Success Stories

Attention and consciousness (University of Granada) Dr. Ana B. Chica (RYC-2011-09320)

I obtained my BA in Psychology at the University of Granada in 2003. I then joined the Experimental Psychology and Neuroscience PhD program at the University of Granada thanks to a PhD scholarship from the Spanish Ministry of Education and Science. During my PhD, I did several research stays at Oxford University and Dalhousie University. In 2008, I graduated with a Cum Laude, and obtained a research contract from the Neuropôle de Recherche Francilien to work in an INSERM lab at the Salpêtrière Hospital of Paris. In 2009 I was awarded a Marie Curie postdoctoral fellowship (7th Framework Program of the European Union) to pursuit my research for two more years. In 2012 I returned to Granada with a Ramon and Cajal research fellowship. Presently, I combine my research career with teaching in the degrees of Psychology and Occupational Therapy, and in the Masters of Cognitive Neuroscience. I am also the undergraduate coordinator of the Psychology Faculty.


My main research topic is the Cognitive Neuroscience of attention and conscious perception. I am interested in understanding the neural basis of different forms of attention and how they relate to our conscious experience. I apply different methodologies to the study of healthy individuals and brain damaged patients, such as behavioural psychophysics, oculo-motor and electro-encephalogram recordings, magnetic resonance imaging and transcranial magnetic stimulation.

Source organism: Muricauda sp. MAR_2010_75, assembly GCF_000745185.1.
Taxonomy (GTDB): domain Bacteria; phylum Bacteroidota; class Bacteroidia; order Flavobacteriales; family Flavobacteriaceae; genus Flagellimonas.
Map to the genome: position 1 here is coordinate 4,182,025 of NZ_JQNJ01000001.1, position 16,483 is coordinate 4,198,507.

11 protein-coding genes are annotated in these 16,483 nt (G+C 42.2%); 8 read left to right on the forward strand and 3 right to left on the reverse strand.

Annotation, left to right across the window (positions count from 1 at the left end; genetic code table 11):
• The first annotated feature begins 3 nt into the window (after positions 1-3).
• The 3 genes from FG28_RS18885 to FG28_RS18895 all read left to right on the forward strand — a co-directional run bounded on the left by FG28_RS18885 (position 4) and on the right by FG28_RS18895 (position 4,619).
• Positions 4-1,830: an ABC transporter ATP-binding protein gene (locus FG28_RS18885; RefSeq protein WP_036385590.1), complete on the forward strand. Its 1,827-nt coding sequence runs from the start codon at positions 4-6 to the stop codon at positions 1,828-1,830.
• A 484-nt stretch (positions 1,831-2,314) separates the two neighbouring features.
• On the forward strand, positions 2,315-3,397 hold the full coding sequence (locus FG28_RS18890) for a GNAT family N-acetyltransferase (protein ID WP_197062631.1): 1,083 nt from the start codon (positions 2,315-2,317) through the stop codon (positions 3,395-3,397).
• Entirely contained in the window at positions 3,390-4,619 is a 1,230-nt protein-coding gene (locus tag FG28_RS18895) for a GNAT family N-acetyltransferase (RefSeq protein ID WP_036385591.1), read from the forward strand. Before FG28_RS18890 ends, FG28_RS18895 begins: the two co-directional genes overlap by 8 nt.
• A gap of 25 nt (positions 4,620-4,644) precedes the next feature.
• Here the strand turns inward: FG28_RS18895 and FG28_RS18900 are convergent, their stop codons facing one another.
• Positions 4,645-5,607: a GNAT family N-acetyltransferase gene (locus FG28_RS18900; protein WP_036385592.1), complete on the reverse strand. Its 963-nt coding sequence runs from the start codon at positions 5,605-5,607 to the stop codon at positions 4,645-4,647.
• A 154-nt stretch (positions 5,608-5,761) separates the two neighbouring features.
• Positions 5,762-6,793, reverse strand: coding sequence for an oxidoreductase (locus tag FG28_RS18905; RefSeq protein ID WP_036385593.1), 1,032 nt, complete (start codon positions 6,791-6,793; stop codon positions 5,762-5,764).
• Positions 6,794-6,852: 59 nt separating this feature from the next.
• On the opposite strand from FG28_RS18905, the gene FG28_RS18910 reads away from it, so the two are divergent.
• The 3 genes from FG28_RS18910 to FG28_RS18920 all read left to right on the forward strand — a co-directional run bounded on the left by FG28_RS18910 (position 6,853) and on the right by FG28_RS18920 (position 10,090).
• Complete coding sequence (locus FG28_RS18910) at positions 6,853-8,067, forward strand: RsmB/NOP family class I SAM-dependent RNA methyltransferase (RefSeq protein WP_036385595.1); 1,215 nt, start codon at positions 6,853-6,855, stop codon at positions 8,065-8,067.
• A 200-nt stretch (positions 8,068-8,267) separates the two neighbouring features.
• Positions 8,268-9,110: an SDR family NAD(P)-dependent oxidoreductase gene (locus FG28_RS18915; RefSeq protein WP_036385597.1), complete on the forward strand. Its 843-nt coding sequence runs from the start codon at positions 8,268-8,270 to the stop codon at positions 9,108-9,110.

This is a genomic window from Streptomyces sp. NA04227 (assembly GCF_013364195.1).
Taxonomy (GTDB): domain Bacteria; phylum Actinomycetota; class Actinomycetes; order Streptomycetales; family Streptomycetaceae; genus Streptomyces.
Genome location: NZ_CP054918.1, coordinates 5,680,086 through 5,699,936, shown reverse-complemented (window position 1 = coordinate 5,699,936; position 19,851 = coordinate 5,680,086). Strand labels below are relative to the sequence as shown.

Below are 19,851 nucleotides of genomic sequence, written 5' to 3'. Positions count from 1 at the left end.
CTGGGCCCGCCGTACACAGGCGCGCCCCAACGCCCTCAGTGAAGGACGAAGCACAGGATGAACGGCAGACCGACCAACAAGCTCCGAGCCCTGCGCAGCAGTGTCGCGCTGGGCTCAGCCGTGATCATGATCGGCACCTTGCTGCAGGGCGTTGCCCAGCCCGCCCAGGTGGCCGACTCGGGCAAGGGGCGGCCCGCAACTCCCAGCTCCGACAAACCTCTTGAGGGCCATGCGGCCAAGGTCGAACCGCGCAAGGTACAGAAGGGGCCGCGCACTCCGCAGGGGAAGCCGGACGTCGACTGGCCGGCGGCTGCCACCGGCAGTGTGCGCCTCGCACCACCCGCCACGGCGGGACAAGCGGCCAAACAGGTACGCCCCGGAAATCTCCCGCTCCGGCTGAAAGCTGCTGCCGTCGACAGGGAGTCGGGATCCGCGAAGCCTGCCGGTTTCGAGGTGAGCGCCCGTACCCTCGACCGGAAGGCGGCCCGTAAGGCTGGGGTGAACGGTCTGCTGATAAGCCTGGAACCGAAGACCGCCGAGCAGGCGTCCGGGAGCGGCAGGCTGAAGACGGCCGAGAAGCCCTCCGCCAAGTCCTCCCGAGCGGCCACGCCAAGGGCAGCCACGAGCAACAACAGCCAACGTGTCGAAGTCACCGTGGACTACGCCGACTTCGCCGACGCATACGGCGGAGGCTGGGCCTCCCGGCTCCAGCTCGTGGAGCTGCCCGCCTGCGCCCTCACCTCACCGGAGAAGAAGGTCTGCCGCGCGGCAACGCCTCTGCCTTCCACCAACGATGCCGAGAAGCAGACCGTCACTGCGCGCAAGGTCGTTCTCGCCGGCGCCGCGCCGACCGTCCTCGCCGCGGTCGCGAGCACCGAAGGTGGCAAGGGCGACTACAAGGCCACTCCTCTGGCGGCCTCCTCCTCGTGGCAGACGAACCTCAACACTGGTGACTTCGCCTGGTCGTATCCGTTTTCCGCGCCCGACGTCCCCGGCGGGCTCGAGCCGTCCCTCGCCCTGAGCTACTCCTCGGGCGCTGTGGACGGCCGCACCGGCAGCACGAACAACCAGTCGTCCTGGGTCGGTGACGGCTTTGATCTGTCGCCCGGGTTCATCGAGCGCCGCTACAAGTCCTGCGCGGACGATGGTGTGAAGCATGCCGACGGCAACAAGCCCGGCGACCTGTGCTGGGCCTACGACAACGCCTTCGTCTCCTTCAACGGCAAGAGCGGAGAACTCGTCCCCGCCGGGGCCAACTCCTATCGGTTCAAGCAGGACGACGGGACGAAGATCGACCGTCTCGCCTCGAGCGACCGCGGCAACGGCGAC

My main contributions to the literature can be sumarised as follows: 1) we have demonstrated that endogenous and exogenous attention consist of two independent processes, implemented in different nodes of the fronto-parietal network (see Chica et al., Behavioural Brain Research, 2014); 2) we have demonstrated that some attentional systems can be dissociated from conscious perception, while some other interact with it. We have explored the neural bases of these dissociations and interactions (see Chica et al., Frontiers in Psychology, 2012).


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